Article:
I can’t get mad at Phil right? I mean, this is kinda typical Central PA weather right. At least once a year, since I have lived here we get one big snowy storm. It just means I get exercise outside. It also means I am constantly telling the snowplows (in my mind) “don’t cover up my drive way (ain’t their fault either)!” But winter has finally hit the northeast region after having a somewhat mild winter prior to our snow storm.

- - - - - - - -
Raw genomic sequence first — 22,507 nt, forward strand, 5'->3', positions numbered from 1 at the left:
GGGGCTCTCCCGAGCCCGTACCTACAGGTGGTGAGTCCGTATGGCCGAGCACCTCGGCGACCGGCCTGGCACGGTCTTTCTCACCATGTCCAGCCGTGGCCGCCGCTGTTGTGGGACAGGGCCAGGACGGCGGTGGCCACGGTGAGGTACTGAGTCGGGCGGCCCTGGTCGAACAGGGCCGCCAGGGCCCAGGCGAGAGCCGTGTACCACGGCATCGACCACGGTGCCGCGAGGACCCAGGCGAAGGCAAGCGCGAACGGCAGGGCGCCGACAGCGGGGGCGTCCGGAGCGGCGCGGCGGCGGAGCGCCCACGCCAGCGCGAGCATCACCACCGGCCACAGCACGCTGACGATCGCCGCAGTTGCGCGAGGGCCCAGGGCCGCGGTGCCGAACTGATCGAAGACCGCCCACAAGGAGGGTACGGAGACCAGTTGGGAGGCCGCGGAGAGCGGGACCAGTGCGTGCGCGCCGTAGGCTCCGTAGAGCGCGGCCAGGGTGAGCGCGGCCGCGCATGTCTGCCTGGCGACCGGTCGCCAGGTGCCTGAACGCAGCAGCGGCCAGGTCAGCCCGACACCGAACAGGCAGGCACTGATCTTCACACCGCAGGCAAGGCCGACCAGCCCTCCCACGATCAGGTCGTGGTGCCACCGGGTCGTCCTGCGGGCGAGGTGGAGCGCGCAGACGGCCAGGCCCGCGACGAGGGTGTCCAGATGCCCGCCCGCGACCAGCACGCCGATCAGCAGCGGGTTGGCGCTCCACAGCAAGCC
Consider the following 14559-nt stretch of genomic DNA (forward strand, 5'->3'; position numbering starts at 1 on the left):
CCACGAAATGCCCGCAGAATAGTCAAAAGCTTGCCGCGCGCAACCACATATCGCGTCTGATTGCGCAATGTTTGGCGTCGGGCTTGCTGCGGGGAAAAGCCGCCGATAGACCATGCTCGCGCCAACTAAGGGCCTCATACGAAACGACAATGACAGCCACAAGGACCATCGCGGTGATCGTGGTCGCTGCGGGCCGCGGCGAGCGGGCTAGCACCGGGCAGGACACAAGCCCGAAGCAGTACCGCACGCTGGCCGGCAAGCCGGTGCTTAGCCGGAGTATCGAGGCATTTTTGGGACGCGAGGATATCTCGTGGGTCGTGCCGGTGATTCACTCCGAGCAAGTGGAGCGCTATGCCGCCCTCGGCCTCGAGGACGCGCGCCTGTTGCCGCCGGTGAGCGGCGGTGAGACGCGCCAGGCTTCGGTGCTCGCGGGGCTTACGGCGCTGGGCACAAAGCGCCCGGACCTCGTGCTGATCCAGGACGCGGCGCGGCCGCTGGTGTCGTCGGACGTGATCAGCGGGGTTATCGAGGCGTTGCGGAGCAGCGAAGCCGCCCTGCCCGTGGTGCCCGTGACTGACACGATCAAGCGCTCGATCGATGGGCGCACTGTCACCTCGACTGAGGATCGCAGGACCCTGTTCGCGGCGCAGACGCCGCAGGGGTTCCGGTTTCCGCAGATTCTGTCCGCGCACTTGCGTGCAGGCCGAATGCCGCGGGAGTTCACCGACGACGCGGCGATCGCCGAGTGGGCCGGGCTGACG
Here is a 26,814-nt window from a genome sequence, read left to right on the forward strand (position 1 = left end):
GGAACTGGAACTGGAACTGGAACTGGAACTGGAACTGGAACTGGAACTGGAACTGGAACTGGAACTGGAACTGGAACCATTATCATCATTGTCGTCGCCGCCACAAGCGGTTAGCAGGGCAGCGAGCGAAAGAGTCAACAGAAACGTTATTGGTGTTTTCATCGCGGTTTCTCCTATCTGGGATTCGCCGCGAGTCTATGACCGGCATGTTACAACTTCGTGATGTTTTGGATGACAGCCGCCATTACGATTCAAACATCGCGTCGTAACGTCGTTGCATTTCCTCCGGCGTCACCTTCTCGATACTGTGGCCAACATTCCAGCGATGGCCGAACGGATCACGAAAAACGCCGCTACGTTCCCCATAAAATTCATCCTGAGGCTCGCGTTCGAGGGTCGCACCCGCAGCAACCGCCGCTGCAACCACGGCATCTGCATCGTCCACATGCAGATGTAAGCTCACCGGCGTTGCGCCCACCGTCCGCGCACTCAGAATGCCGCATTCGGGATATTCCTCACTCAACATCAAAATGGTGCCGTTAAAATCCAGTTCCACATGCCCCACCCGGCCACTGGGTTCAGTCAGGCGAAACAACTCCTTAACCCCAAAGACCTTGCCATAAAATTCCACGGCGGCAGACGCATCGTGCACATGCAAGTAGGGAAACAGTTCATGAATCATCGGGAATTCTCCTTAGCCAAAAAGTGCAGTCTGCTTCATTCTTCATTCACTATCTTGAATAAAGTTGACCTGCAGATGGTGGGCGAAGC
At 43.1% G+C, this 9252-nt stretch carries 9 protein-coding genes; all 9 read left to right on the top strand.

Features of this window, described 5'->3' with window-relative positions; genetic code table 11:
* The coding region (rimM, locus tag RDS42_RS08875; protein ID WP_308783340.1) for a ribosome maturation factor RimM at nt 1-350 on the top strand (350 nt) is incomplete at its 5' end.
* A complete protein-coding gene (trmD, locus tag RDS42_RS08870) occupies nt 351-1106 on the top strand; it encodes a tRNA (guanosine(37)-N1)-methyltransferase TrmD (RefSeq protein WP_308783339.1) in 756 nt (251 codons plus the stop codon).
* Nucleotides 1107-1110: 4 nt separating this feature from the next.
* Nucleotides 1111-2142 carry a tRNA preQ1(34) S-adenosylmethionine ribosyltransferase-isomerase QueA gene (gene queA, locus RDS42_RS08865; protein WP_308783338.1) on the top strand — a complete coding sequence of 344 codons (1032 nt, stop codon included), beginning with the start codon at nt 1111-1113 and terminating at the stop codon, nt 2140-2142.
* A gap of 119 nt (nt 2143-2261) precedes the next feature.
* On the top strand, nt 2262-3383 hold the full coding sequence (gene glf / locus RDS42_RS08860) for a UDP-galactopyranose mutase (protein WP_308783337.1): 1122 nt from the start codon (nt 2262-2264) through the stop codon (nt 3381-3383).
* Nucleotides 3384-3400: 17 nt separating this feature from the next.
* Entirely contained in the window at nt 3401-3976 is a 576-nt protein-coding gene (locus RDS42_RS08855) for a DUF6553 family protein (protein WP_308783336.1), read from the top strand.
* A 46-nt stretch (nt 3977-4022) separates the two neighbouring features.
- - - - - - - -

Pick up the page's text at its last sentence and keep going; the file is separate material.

So what does that mean? Is the long winter metaphorical for something else? Not too sure. I don’t like to think that a longer winter is going to mean I have to feel gloomy. It just means I can take really cool pictures of the kids playing in the snow. Well Norah loves the snow. Ben doesn’t like being in snow, but likes looking at it. So I get a bunch of pictures of Norah happy and Ben crying. Longer winter means more chili to munch on and hot chocolate to give to the kids. Longer winter means I have to wait to catch big largemouth bass, but the great trade off is watching TV shows with my wife, picking on the days we can just binge watch. Longer winters means I have an excuse to leave my Christmas lights on outside and not hassling to take them down so quickly. Longer winters means more time in front of the fireplace. Longer winters means I can easily convince my kids to go to bed at 6:00pm, because, “Look! It’s dark outside, which means it’s very late at night, time to go to bed!” Kid’s sleeping early, which means more time to myself and more time binging TV shows with Eunkyung. Longer winters means finding more excuses not updating the church bulletin board outside that still says “Merry Christmas.” Yeah, that board is going to get changed… I’m just waiting for the snow to stop coming down… Really… it’s going to be different this week. Longer winter just means more time for Phil to sleep… I think (they hibernate right?).